Austin_ASA_03 - Shifting Perceptions of Age in Voice R ahul...

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Shifting Perceptions of Age in Voice E-mail: rahul@csd.ufl.edu, hollien@grove.ufl.edu, wsbrown@csd.ufl.edu, hrothman@csd.ufl.edu, jharns@csd.ufl.edu Department of Communication Sciences and Disorders, University of Florida, Gainesville INTRODUCTION While the elderly population increases worldwide, the effect of the normal aging process on speech production, and how these changes are perceived by listeners, is poorly understood. It is vital for clinical purposes to understand the normal aging process for speech production in order to evaluate speech disorders in the elderly population. Speaker age also represents an important “indexical” (nonlinguistic) aspect of the speech signal that is represented along with linguistic information (e.g., phonemes, syllables, words, etc.) and other indexical properties (e.g., token characteristics, speaker identity, gender) in long-term memory. A complete model of the mental representation of speech must incorporate speaker age. A number of physiological changes to the vocal tract have been identified or suggested in prior research: Lengthening of the vocal tract or oral cavity: Endres, Bambach, and Flosser, 1971; Xue and Hao (2003). Reduction in pulmonary function: Ptacek, Sander, Manoley, and Jackson, 1966. Laryngeal cartilage ossification: Kahane (1987). Increased stiffening of vocal folds (particularly in males): Honjo and Isshiki (1980); Kahane (1980, 1981, 1983 1987). Reduced closure of vocal folds (particularly in males): Yumoto, Sasaki, and Okamura (1984); Ferrand (2002); Linville (2002). These physiological changes have, in turn, been used to predict acoustic correlates to aging in voices, including: Mean fundamental frequency, henceforth f0, (higher in older males, lower in older females): Mysak, 1959; McGlone and Hollien, 1963; Hollien and Shipp, 1972; Mueller, 1985; Higgins and Saxman, 1991; Russell, Penny, and Pemberton, 1995; Ferrand, 2002. f0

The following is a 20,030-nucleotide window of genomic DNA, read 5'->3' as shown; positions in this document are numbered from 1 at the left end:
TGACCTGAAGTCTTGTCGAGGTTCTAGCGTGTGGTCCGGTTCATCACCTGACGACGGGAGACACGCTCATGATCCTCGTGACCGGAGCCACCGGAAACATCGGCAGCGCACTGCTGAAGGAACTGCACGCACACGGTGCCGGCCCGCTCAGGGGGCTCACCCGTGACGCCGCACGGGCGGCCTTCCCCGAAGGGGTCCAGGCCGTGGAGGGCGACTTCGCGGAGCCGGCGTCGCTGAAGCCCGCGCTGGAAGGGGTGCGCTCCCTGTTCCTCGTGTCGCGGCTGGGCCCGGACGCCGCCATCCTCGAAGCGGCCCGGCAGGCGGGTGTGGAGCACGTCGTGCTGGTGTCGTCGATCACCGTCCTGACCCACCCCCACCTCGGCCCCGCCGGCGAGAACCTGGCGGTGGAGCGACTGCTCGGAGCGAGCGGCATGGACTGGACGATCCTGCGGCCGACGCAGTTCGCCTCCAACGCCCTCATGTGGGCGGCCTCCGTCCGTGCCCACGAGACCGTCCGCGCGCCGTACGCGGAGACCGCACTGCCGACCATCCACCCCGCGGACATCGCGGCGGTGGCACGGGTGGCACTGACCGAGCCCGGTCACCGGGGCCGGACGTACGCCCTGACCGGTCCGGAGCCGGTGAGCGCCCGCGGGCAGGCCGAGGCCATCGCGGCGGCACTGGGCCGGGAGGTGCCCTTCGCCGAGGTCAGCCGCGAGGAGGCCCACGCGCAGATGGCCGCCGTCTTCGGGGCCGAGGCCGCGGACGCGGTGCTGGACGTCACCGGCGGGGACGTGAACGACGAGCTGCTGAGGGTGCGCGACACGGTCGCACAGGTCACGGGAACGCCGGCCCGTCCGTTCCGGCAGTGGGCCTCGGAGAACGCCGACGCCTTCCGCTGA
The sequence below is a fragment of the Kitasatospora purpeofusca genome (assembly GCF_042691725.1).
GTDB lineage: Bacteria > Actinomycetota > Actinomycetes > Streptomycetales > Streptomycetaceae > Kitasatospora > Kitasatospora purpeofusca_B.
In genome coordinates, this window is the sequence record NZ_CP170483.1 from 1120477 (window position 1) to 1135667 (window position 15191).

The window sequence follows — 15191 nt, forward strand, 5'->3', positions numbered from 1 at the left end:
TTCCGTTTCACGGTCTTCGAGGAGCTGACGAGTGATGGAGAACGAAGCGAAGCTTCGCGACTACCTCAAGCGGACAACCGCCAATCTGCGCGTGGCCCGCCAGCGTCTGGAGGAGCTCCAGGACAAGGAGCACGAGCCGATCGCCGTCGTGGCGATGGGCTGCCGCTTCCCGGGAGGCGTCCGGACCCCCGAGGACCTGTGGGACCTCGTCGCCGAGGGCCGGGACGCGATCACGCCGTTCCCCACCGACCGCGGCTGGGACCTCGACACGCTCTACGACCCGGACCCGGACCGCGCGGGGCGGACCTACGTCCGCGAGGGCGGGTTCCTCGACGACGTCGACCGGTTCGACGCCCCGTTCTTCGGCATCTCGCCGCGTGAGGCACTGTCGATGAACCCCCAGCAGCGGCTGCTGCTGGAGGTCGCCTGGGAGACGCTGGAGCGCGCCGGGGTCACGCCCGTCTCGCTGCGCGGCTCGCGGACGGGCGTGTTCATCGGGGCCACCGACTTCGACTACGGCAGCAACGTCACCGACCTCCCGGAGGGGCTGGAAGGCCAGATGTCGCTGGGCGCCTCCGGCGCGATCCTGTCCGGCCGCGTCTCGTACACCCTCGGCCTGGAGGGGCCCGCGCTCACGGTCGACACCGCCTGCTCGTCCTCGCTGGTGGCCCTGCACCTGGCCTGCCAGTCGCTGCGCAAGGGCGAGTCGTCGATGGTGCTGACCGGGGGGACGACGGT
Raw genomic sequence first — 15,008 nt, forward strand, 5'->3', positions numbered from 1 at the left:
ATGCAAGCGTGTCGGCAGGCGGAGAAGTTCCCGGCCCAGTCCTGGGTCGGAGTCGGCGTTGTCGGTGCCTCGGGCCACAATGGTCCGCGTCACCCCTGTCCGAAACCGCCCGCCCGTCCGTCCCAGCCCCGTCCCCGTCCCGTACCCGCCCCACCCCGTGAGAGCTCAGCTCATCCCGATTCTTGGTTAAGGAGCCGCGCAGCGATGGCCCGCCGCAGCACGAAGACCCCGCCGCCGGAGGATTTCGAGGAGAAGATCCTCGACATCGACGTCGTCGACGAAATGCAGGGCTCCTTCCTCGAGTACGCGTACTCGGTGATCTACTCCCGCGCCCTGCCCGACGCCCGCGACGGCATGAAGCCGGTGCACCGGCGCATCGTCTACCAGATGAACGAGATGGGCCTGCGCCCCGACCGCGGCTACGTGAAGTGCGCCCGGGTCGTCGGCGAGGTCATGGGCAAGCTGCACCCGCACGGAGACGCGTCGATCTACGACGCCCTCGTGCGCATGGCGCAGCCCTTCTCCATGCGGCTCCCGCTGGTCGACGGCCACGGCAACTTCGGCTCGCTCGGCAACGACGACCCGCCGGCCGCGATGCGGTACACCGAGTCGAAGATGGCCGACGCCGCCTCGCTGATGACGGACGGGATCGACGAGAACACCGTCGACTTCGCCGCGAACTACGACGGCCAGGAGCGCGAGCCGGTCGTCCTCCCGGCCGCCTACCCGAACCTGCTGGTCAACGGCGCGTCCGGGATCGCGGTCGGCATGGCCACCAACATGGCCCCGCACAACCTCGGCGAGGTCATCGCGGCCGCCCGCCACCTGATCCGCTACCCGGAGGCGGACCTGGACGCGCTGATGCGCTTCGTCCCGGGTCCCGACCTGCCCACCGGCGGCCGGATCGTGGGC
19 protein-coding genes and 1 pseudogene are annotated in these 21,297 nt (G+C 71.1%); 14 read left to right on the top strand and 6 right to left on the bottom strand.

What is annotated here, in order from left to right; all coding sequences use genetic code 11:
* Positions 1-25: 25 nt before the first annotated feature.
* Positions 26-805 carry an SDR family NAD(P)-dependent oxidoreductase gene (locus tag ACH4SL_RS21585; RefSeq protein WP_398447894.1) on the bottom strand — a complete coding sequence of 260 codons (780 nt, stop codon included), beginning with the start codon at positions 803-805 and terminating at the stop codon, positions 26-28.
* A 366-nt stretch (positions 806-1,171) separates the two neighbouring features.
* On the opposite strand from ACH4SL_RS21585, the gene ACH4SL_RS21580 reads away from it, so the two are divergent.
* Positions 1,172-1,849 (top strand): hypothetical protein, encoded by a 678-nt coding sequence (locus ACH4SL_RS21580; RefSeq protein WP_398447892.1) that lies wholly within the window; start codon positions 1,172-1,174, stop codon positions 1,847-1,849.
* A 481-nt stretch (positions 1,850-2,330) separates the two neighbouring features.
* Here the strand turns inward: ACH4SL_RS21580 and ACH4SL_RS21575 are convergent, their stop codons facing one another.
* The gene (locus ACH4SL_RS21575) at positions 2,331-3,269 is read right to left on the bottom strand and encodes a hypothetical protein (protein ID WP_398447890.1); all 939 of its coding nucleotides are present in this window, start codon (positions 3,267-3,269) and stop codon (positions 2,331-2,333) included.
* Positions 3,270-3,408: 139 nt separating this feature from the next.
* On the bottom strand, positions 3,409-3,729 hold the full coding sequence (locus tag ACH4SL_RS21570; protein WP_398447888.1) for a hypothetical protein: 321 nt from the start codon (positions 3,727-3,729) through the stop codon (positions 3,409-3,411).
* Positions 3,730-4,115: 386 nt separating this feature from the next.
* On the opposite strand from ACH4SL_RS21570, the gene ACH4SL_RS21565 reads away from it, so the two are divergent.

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This note was uploaded on 10/22/2011 for the course LIN 4930 taught by Professor Habib,r during the Spring '08 term at University of Florida.

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